Power Apps Forms Tips and Tricks – Part 2
Hello everyone, welcome to the second in this series of articles where I provide you with many of the Tips and Tricks I commonly use when utilising Power Apps Forms.
You can view Part 1 of my Power Apps Forms Tips and Tricks here
Tip #3 – Don’t use the Title field
Seriously, save yourself the time, effort and hassle that will come later.
This tip isn’t just specifically for Power Apps forms, it’s good advice. You may be asking why not use it? Well, (since this Tip only applies to those of us using SharePoint lists) there’s a number of reasons, the first is that many of the Power Apps functions still require the ‘Original’ column name, so while it might be fresh in your mind now that the renamed column ClientReferenceText is actually Title, it may not be as fresh 6 months or more down the line if you have to do any edits and can’t understand why your function is trying to Sort by the Title field and what you used that for.
Another good reason not to use it – it is no longer required. For quite some time now, you have been enable to create a SharePoint list that does not have a single required column.
Here’s a quick guide on setting this field to Not Required:
Go to your list, Click the Cog and then List Settings:
Scroll down until you see the list of Columns and click on the name Title:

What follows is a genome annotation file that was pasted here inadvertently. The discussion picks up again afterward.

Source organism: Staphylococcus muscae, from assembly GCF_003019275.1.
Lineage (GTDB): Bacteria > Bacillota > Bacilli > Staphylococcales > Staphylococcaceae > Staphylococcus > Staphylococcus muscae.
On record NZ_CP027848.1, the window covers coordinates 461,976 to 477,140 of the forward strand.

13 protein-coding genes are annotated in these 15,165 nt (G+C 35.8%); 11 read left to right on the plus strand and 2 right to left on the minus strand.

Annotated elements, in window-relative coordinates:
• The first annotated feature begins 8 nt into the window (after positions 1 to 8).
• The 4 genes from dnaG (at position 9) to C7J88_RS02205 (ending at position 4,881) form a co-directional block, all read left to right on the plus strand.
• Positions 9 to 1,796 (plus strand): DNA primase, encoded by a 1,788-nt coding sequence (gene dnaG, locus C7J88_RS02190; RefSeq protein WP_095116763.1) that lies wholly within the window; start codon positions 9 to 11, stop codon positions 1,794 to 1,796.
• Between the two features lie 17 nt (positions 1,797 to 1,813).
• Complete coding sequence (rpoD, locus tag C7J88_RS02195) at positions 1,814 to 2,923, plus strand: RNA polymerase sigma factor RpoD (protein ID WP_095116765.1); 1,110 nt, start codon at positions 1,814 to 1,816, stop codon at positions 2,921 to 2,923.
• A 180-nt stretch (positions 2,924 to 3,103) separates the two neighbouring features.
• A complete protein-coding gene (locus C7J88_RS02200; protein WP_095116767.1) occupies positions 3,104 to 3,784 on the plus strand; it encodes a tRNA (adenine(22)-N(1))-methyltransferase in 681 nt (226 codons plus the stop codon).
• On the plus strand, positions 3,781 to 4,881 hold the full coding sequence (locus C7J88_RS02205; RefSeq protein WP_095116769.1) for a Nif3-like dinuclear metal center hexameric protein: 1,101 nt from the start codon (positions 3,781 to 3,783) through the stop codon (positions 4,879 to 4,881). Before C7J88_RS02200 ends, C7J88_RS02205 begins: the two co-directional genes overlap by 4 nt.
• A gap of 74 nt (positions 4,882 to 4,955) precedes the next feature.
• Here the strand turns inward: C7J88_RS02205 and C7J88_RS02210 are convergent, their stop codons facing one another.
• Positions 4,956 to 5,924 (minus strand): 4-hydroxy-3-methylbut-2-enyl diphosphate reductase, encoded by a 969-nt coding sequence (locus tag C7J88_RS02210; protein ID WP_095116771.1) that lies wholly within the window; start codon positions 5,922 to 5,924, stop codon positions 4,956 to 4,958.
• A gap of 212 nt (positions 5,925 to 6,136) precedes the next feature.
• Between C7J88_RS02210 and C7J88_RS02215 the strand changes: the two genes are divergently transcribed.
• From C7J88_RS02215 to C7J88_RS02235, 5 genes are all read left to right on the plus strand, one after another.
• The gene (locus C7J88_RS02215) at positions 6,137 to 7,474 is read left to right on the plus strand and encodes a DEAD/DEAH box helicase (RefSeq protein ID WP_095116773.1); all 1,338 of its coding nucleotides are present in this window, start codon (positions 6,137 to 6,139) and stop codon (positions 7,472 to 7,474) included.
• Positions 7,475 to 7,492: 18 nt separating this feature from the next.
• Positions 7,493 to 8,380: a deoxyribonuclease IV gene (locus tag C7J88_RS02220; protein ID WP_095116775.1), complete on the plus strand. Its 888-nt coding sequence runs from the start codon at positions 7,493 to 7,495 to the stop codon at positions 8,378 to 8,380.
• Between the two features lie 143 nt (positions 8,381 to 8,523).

In the settings for that column, Select ‘No’ in the Required setting:
Click ‘OK’ on the bottom of that page.
Now your list no longer needs a Title, and now neither do your Power Apps!
Tip #4 – Reference controls directly in Datacard Update
As I showed in my previous set of tips you can use custom controls in your datacards to replace the functionality of your text fields and make them more interactive.
What we did in that post was to use a custom control to manipulate a text field. The major advantage of this, is you can then filter by these fields easily and worry less about delegation.
Now the next part of this tip is for those of you who are a bit more brave or aren’t so worried about debugging. Instead of referencing the text field in our Datacard’s Update property, we can actually point the Update property directly to the control’s Value.
In my previous blog post we pointed the text field’s Default value to the custom control via a formula, now instead of doing that we can take that exact same formula and paste it into the Update field for that Datacard, then get rid of the text field control altogether.
Trick #3 – Change smaller dropdowns to galleries
I previously showed how to replace text fields with a selectable gallery of items. If you are using a dropdown or a single-selection combobox with 6 or less items, you can use the same principal from my last post and replace those controls with a selectable gallery.
All we need to do is copy that existing gallery we created into this datacard, and then copy the Items property from your existing choice control and place it in the Items property of the gallery:
Then we change the Default of the gallery as it no longer had ‘Value’ as its item:
Then we point the Update field for the Datacard to:
(we do this as its looking for a record to update with, as choice fields are a record)